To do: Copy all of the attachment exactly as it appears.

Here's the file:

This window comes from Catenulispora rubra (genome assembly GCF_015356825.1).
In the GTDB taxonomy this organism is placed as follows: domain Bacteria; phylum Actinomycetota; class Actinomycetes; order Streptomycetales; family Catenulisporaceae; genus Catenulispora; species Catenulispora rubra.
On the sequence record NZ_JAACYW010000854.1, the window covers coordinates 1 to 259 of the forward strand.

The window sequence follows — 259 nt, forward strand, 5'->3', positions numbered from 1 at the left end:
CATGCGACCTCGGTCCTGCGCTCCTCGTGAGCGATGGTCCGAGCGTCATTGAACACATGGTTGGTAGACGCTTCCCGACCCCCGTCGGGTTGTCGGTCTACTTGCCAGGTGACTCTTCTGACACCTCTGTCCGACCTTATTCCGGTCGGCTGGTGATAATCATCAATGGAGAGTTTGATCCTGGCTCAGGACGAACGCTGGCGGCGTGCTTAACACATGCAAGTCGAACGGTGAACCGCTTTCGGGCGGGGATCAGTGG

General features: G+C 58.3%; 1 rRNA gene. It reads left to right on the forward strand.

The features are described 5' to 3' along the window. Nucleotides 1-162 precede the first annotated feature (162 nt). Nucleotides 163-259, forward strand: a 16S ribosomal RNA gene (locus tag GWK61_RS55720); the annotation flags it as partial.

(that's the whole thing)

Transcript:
This window comes from Catenulispora rubra (genome assembly GCF_015356825.1).
In the GTDB taxonomy this organism is placed as follows: domain Bacteria; phylum Actinomycetota; class Actinomycetes; order Streptomycetales; family Catenulisporaceae; genus Catenulispora; species Catenulispora rubra.
On the sequence record NZ_JAACYW010000854.1, the window covers coordinates 1 to 259 of the forward strand.

The window sequence follows — 259 nt, forward strand, 5'->3', positions numbered from 1 at the left end:
CATGCGACCTCGGTCCTGCGCTCCTCGTGAGCGATGGTCCGAGCGTCATTGAACACATGGTTGGTAGACGCTTCCCGACCCCCGTCGGGTTGTCGGTCTACTTGCCAGGTGACTCTTCTGACACCTCTGTCCGACCTTATTCCGGTCGGCTGGTGATAATCATCAATGGAGAGTTTGATCCTGGCTCAGGACGAACGCTGGCGGCGTGCTTAACACATGCAAGTCGAACGGTGAACCGCTTTCGGGCGGGGATCAGTGG

General features: G+C 58.3%; 1 rRNA gene. It reads left to right on the forward strand.

The features are described 5' to 3' along the window. Nucleotides 1-162 precede the first annotated feature (162 nt). Nucleotides 163-259, forward strand: a 16S ribosomal RNA gene (locus tag GWK61_RS55720); the annotation flags it as partial.